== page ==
Ideas for Edging Around Mature Trees
Placing edging around mature trees differs from doing the same for a juvenile tree, or prior to planting. With a mature tree, you will undoubtedly run into partially buried tree roots, and care should be taken not to disrupt or damage them. With a little bit of ingenuity, and some careful placement, you can add edging to your mature tree and enhance the look of your landscape.
Field stone is a great versatile material for use in the home garden and yard. Field stone is basically stones that retain their natural edges, and are used as edging for homeowners that want to convey a natural appearance to their garden. Place field stone in a ring around your tree, securing with stakes and plastic paver borders, which are plastic tracks that can be bought at any home improvement store. You can lay the plastic border material in a ring around your tree prior to placing the stones.
Landscaping timbers are effective for trees with large exposed roots. These pieces of wood resemble railroad ties, and are typically pressure-treated to prevent rotting. They are flat on two sides, and thus can be stacked one on top of the other to form a border or garden edge. Surround your tree with landscaping timbers nailed together to form a large square. Drill holes completely through the timbers and hammer railroad spikes through the wood to secure them to the ground, being careful to avoid hitting roots.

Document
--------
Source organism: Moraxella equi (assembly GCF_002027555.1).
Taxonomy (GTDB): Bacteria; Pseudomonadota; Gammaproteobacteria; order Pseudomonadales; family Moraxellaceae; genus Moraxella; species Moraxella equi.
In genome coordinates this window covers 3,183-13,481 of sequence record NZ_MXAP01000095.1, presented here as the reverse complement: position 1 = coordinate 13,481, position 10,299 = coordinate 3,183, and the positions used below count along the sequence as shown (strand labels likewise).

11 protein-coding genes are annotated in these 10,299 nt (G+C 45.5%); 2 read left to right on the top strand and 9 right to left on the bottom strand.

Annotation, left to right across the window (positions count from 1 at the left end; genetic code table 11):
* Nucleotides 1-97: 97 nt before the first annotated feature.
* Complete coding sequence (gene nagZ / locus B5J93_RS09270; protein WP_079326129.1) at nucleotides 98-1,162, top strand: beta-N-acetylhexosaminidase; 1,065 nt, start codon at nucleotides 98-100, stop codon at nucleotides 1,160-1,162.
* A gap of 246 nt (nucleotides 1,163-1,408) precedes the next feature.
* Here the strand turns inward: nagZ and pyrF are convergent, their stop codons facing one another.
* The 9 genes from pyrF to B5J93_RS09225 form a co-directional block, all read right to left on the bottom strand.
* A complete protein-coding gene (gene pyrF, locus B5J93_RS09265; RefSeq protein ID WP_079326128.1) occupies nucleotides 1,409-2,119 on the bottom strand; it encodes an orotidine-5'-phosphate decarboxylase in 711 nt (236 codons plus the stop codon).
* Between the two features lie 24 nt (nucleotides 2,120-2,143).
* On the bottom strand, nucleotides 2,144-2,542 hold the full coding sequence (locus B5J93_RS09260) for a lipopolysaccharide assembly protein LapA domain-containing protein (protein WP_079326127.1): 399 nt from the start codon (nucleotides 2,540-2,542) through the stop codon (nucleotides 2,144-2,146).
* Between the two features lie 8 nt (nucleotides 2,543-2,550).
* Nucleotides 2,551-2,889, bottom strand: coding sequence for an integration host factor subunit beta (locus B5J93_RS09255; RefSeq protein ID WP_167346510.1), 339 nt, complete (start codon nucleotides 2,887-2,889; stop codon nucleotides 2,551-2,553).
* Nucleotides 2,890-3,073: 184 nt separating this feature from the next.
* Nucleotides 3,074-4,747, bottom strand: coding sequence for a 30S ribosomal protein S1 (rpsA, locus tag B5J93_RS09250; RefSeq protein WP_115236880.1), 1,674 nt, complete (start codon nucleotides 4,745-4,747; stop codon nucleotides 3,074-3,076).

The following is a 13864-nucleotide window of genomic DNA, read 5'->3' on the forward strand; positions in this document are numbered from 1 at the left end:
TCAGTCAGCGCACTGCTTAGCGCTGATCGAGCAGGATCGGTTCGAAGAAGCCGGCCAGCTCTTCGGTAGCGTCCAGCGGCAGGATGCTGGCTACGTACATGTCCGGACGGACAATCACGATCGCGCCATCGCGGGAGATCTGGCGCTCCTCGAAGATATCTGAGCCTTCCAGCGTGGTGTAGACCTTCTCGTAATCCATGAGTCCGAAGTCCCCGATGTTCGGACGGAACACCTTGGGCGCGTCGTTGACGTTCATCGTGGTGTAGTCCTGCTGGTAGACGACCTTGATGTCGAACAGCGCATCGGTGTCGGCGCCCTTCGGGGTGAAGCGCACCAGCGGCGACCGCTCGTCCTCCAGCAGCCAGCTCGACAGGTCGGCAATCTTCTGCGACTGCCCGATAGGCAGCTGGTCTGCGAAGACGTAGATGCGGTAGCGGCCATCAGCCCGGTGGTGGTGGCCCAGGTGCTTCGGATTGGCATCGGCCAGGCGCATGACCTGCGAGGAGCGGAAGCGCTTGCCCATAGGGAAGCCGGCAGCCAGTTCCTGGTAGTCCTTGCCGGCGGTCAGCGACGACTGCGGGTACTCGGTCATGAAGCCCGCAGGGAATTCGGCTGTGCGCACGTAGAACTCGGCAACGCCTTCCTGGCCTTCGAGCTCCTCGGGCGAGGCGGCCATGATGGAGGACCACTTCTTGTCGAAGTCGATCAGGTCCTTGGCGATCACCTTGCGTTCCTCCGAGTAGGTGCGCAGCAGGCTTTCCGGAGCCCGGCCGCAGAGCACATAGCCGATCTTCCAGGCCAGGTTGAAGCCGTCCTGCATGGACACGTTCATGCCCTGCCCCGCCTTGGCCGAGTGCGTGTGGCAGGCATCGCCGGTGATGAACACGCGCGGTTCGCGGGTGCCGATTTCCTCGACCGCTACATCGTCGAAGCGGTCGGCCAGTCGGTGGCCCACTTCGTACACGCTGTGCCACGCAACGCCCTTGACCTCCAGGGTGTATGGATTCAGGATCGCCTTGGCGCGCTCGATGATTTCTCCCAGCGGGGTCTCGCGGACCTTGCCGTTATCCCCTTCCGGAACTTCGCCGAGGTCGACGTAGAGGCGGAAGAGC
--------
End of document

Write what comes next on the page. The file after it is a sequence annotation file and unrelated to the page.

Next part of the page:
Many types of wall stones are commercially available. These are concrete blocks with decorative edges and flat sides enabling them to be stacked and mortared together. A foot or two of wall stones forming a ring around your tree is one way to avoid digging in to the ground and potentially damaging roots. The area can then be back filled with top soil or mulch, and plants and flowers added.
Soft Borders with Top Soil Bags
To retain a softer look to the border surrounding your mature tree's base, place bags of top soil, in the bag, around the base of the tree. Make small holes in the bags to enable planting ornamental plants such as begonias and marigolds, and cover the whole area in mulch or pine bark nuggets until the bags are no longer visible. The plants will grow inside of the soil bags, and will not damage or interfere with the tree roots. Each year simply replace the soil bags and recover the area in mulch to retain a softer border to the base of your tree.
Andrew Leahey has been a writer since 1999, covering topics as varied as technology how-to guides and the politics of genetically modified organisms to African food supplies. He is pursuing his J.D. while renovating an 1887 farmhouse located in the New Jersey Pine Barrens.
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